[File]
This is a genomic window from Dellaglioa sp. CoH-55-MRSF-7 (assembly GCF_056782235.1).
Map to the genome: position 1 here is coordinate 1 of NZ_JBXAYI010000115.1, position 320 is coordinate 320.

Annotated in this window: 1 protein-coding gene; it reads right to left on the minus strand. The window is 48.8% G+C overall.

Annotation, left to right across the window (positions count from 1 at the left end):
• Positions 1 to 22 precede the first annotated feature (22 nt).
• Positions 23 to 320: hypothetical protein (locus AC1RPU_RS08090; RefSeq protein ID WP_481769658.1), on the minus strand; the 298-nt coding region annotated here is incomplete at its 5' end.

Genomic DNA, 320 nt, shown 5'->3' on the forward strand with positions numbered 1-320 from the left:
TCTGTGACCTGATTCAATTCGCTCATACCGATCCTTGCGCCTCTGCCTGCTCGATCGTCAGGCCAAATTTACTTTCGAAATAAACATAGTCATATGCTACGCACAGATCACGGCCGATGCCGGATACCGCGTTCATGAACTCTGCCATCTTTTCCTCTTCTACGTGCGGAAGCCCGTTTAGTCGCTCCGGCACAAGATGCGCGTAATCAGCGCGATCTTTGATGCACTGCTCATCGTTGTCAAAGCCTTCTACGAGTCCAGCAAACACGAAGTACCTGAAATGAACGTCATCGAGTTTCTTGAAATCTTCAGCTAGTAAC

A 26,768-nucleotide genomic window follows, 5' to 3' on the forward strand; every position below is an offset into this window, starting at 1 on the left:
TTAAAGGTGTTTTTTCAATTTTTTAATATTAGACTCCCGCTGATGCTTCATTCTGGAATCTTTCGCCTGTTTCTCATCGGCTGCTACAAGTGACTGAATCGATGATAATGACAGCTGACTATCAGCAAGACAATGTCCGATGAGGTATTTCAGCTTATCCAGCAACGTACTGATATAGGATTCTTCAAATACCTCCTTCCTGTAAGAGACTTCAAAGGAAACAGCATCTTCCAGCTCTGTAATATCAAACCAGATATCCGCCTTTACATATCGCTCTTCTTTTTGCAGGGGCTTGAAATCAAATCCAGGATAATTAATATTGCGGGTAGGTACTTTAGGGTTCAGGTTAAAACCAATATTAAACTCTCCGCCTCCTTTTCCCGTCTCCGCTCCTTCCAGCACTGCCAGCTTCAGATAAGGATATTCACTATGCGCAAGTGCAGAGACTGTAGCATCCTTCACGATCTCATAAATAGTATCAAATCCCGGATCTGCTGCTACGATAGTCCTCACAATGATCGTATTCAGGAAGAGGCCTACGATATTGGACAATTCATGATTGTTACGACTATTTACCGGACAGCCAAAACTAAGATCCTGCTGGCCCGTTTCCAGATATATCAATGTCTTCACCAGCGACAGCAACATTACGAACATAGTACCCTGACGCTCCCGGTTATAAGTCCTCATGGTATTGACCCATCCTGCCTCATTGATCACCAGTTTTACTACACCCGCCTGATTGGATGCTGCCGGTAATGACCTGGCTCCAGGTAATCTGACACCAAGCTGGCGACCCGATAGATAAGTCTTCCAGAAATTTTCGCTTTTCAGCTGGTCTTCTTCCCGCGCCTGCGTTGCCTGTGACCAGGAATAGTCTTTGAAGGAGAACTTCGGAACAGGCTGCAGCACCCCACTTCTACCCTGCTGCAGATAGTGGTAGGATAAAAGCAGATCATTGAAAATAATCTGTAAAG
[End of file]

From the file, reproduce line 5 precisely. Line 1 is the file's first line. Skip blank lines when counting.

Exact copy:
• Positions 1 to 22 precede the first annotated feature (22 nt).